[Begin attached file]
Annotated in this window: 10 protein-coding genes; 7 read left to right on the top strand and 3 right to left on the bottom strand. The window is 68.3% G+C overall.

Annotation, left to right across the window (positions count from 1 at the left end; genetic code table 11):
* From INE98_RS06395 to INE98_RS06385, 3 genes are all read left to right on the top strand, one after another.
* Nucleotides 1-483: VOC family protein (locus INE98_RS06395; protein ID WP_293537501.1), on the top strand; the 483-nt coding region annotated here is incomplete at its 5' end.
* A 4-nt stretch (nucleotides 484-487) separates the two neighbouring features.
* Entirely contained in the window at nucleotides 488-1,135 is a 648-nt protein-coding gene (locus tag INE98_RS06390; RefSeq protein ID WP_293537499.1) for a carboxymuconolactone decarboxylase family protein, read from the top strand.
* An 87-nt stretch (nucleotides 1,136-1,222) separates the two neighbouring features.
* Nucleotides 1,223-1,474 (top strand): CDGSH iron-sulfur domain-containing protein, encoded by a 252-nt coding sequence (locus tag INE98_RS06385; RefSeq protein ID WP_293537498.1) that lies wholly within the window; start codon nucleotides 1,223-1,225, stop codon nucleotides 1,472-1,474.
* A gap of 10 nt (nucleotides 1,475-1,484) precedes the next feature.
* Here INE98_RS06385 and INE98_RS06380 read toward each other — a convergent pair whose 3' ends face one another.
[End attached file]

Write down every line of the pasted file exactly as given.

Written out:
Annotated in this window: 10 protein-coding genes; 7 read left to right on the top strand and 3 right to left on the bottom strand. The window is 68.3% G+C overall.

Annotation, left to right across the window (positions count from 1 at the left end; genetic code table 11):
* From INE98_RS06395 to INE98_RS06385, 3 genes are all read left to right on the top strand, one after another.
* Nucleotides 1-483: VOC family protein (locus INE98_RS06395; protein ID WP_293537501.1), on the top strand; the 483-nt coding region annotated here is incomplete at its 5' end.
* A 4-nt stretch (nucleotides 484-487) separates the two neighbouring features.
* Entirely contained in the window at nucleotides 488-1,135 is a 648-nt protein-coding gene (locus tag INE98_RS06390; RefSeq protein ID WP_293537499.1) for a carboxymuconolactone decarboxylase family protein, read from the top strand.
* An 87-nt stretch (nucleotides 1,136-1,222) separates the two neighbouring features.
* Nucleotides 1,223-1,474 (top strand): CDGSH iron-sulfur domain-containing protein, encoded by a 252-nt coding sequence (locus tag INE98_RS06385; RefSeq protein ID WP_293537498.1) that lies wholly within the window; start codon nucleotides 1,223-1,225, stop codon nucleotides 1,472-1,474.
* A gap of 10 nt (nucleotides 1,475-1,484) precedes the next feature.
* Here INE98_RS06385 and INE98_RS06380 read toward each other — a convergent pair whose 3' ends face one another.